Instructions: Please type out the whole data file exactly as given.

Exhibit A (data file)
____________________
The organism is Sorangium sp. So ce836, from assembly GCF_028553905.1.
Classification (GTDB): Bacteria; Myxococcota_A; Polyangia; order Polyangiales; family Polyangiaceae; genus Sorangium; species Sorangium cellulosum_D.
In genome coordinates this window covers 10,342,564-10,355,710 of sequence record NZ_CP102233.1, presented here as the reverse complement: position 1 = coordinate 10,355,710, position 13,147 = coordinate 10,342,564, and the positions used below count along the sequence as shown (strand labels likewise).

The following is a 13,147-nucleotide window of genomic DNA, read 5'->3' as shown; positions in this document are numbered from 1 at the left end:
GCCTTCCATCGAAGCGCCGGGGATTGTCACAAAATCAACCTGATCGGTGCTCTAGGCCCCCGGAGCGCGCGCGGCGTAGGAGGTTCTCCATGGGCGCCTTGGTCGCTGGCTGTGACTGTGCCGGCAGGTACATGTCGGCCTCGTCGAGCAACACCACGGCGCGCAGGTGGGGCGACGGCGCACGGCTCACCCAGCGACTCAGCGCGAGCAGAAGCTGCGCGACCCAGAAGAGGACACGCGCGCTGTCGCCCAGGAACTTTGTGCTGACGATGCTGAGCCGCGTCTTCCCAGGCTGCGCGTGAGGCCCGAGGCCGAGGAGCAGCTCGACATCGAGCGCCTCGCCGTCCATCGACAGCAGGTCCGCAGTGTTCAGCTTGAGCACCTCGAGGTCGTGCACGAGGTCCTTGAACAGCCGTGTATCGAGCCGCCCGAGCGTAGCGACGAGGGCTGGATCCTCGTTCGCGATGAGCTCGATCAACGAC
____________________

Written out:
The organism is Sorangium sp. So ce836, from assembly GCF_028553905.1.
Classification (GTDB): Bacteria; Myxococcota_A; Polyangia; order Polyangiales; family Polyangiaceae; genus Sorangium; species Sorangium cellulosum_D.
In genome coordinates this window covers 10,342,564-10,355,710 of sequence record NZ_CP102233.1, presented here as the reverse complement: position 1 = coordinate 10,355,710, position 13,147 = coordinate 10,342,564, and the positions used below count along the sequence as shown (strand labels likewise).

The following is a 13,147-nucleotide window of genomic DNA, read 5'->3' as shown; positions in this document are numbered from 1 at the left end:
GCCTTCCATCGAAGCGCCGGGGATTGTCACAAAATCAACCTGATCGGTGCTCTAGGCCCCCGGAGCGCGCGCGGCGTAGGAGGTTCTCCATGGGCGCCTTGGTCGCTGGCTGTGACTGTGCCGGCAGGTACATGTCGGCCTCGTCGAGCAACACCACGGCGCGCAGGTGGGGCGACGGCGCACGGCTCACCCAGCGACTCAGCGCGAGCAGAAGCTGCGCGACCCAGAAGAGGACACGCGCGCTGTCGCCCAGGAACTTTGTGCTGACGATGCTGAGCCGCGTCTTCCCAGGCTGCGCGTGAGGCCCGAGGCCGAGGAGCAGCTCGACATCGAGCGCCTCGCCGTCCATCGACAGCAGGTCCGCAGTGTTCAGCTTGAGCACCTCGAGGTCGTGCACGAGGTCCTTGAACAGCCGTGTATCGAGCCGCCCGAGCGTAGCGACGAGGGCTGGATCCTCGTTCGCGATGAGCTCGATCAACGAC